The complexity of tax systems and laws is evident both in taxpayers’ contextual and ethical expectations. The first is understanding that financing governments’ developmental projects and programmes are primarily through taxpayer compliance. Since all citizens enjoy government protection, public goods provision, and other benefits, every citizen of taxpaying age has a compliance obligation. As simple as this statement sounds, it is complicated for many taxpayers to accept, mainly because of the poor performance of governments at sub-national levels. Second, the expectation also is that taxpayers should be able to understand and assess and pay their tax liabilities. This expectation presupposes a moral duty on the side of the citizens to report their tax liabilities based on such self-assessment accurately. The state expects taxpayers to assess their revenues, expenses, and assets honestly and correctly to arrive at their tax liabilities. Only good tax education will enable such self-assessment or the seeking of assistance in its computation where such capabilities are lacking. Nobody likes to pay taxes, and therefore most taxpayers and their supporting advisors strive to find legitimate means of avoiding as much of it as possible. Again, the same tax education would enable the discovery of escape windows from tax obligations [tax evasions]. The third is the patriotic feeling of satisfaction in fulfilling tax obligations or avoiding the arms of the law for evasion. Yet, much evidence also shows that such patriotic feeling flows from a robust understanding of the essence of tax compliance.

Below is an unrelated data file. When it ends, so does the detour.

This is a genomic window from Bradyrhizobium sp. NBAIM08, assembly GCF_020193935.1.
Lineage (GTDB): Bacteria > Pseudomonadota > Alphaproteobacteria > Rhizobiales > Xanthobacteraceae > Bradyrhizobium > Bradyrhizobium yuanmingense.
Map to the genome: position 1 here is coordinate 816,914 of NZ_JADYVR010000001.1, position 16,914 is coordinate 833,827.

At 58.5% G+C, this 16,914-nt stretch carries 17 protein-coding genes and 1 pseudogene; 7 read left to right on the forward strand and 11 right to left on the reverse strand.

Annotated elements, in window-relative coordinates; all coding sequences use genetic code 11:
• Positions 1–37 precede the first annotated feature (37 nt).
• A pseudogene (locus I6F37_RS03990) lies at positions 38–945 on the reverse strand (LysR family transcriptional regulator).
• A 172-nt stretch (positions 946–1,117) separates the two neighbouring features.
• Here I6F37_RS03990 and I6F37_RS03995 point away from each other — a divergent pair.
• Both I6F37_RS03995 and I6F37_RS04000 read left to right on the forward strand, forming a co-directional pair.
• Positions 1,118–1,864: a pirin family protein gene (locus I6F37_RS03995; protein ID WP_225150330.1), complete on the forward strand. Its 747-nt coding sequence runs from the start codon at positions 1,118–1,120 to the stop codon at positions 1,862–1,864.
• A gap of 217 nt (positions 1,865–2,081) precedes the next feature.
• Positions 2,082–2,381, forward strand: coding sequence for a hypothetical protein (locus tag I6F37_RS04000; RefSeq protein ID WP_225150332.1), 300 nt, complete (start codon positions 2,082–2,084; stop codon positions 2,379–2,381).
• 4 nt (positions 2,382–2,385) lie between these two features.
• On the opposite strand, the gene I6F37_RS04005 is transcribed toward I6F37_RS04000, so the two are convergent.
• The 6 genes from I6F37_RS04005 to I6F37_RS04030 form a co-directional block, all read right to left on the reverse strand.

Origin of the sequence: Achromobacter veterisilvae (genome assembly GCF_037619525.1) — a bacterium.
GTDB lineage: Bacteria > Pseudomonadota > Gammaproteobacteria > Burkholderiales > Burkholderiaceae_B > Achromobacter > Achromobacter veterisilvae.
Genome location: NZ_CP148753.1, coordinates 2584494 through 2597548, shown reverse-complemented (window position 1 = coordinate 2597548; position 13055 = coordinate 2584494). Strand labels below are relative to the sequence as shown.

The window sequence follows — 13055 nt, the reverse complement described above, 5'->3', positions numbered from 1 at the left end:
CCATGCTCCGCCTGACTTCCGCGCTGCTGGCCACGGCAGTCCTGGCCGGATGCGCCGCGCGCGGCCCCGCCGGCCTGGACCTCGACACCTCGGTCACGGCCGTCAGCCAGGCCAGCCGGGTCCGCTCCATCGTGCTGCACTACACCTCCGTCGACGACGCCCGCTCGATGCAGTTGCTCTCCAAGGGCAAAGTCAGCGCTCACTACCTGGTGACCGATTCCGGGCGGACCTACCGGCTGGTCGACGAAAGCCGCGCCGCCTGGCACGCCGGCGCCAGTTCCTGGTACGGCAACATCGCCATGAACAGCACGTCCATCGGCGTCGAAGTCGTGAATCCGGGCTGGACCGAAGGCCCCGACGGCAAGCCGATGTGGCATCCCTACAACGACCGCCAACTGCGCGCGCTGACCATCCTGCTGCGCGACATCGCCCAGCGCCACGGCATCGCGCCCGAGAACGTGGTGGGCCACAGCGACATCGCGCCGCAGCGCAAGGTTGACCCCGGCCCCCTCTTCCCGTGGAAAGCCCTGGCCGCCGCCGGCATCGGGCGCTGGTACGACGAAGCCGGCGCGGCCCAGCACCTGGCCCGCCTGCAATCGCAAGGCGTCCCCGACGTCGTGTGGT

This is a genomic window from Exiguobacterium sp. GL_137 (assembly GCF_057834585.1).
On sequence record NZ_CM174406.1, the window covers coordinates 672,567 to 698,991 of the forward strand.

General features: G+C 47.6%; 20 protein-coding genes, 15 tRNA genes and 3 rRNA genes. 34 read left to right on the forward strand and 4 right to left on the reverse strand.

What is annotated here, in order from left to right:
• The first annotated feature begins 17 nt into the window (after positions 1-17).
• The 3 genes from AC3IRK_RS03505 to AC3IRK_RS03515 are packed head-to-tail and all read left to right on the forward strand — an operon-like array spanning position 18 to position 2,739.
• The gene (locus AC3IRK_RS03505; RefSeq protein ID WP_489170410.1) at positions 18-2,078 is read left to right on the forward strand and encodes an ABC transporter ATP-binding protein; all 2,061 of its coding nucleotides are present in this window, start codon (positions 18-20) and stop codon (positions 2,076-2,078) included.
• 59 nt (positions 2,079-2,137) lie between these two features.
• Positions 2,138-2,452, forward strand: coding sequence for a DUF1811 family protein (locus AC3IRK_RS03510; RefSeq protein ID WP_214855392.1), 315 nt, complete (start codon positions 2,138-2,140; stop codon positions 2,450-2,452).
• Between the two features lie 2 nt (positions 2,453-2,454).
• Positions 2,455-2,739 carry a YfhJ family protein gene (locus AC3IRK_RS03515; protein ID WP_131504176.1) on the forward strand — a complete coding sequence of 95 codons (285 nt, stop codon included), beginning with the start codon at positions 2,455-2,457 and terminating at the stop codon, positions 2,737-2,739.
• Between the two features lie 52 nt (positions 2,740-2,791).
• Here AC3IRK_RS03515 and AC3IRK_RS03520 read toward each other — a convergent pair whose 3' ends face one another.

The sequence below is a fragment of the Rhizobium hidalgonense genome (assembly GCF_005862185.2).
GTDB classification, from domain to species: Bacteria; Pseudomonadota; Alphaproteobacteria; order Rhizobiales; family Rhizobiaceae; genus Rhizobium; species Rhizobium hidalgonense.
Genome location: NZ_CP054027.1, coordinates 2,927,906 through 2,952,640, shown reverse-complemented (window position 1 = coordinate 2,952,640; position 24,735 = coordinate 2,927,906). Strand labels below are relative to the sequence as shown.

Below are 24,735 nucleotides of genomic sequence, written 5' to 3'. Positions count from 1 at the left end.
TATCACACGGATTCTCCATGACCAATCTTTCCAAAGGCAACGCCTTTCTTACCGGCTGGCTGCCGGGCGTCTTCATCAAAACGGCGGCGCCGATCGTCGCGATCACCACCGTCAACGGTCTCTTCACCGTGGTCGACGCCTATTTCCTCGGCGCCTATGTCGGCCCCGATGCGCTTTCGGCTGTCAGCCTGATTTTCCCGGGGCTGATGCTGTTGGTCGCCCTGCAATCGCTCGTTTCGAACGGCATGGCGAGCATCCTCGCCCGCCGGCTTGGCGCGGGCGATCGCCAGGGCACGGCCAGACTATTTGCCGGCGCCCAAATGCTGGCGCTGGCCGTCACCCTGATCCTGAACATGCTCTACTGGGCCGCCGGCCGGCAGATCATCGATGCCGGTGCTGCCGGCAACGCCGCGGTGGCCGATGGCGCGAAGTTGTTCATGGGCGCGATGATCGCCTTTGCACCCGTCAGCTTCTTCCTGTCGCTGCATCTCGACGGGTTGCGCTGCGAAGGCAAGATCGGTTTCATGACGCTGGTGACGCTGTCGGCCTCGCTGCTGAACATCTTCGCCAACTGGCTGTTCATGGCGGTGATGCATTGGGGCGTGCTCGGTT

While for the government that receives the revenue, on the one hand, taxpayers should honestly compute and render tax obligations, taxpayers, on the other hand, would not want to overpay because of the associated complex reporting requirements. Therefore, the taxpayer needs to understand tax laws, concessions, and payment expectations to avoid falling into this overpayment trap. It is much easier for taxpayers to deal with underpayments than overpayments. What may be required if caught in the former would be to pay up the outstanding arrears. At the same time, in the latter, 90% of the time, it is extraordinarily challenging to recover overpaid amounts within the same financial year. The usual advice is to carry over the exact overpaid amounts as part of the payments against the succeeding year. Therefore, what is evident is that the attitude and perceptions of taxpayers are guided considerably by their understanding of the rules and system of tax payment.